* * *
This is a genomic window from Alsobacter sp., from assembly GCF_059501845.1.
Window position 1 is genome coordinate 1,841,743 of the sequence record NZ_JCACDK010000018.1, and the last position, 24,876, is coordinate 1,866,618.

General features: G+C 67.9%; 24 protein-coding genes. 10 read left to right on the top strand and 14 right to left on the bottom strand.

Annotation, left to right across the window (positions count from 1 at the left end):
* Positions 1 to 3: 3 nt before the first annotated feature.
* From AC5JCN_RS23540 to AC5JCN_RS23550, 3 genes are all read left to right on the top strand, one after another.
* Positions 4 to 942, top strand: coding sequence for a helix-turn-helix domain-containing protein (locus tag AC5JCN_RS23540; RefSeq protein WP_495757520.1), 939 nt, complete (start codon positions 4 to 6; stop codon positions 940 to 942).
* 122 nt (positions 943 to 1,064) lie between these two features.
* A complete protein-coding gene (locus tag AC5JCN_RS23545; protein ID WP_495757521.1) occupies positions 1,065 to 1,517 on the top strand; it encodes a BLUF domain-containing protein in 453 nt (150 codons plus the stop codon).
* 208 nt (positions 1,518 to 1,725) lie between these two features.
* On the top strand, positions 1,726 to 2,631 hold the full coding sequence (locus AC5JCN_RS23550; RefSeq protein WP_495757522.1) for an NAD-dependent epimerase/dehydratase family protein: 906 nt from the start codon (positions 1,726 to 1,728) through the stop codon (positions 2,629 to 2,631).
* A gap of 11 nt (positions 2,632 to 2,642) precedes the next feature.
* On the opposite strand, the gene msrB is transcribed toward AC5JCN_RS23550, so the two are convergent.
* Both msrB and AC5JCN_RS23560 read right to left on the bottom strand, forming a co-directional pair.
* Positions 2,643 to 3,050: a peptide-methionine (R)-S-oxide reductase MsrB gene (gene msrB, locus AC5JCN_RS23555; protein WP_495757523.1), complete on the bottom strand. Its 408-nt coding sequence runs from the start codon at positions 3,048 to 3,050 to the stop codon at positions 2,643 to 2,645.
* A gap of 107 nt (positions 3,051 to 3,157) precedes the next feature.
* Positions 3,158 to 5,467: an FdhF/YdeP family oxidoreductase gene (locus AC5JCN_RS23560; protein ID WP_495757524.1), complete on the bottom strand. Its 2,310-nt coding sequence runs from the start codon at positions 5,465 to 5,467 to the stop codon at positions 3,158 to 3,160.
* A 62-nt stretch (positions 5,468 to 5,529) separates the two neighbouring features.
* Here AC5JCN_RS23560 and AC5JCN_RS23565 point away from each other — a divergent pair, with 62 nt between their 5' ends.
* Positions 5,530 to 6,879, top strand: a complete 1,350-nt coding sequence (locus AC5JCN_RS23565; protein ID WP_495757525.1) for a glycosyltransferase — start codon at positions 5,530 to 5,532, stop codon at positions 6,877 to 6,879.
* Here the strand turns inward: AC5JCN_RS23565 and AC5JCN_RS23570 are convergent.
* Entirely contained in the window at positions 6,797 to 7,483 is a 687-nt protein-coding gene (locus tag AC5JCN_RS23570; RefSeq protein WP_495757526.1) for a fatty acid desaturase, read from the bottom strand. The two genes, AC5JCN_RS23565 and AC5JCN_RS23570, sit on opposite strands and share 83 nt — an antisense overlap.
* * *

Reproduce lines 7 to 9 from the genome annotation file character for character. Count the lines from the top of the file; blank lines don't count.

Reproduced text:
* Positions 4 to 942, top strand: coding sequence for a helix-turn-helix domain-containing protein (locus tag AC5JCN_RS23540; RefSeq protein WP_495757520.1), 939 nt, complete (start codon positions 4 to 6; stop codon positions 940 to 942).
* 122 nt (positions 943 to 1,064) lie between these two features.
* A complete protein-coding gene (locus tag AC5JCN_RS23545; protein ID WP_495757521.1) occupies positions 1,065 to 1,517 on the top strand; it encodes a BLUF domain-containing protein in 453 nt (150 codons plus the stop codon).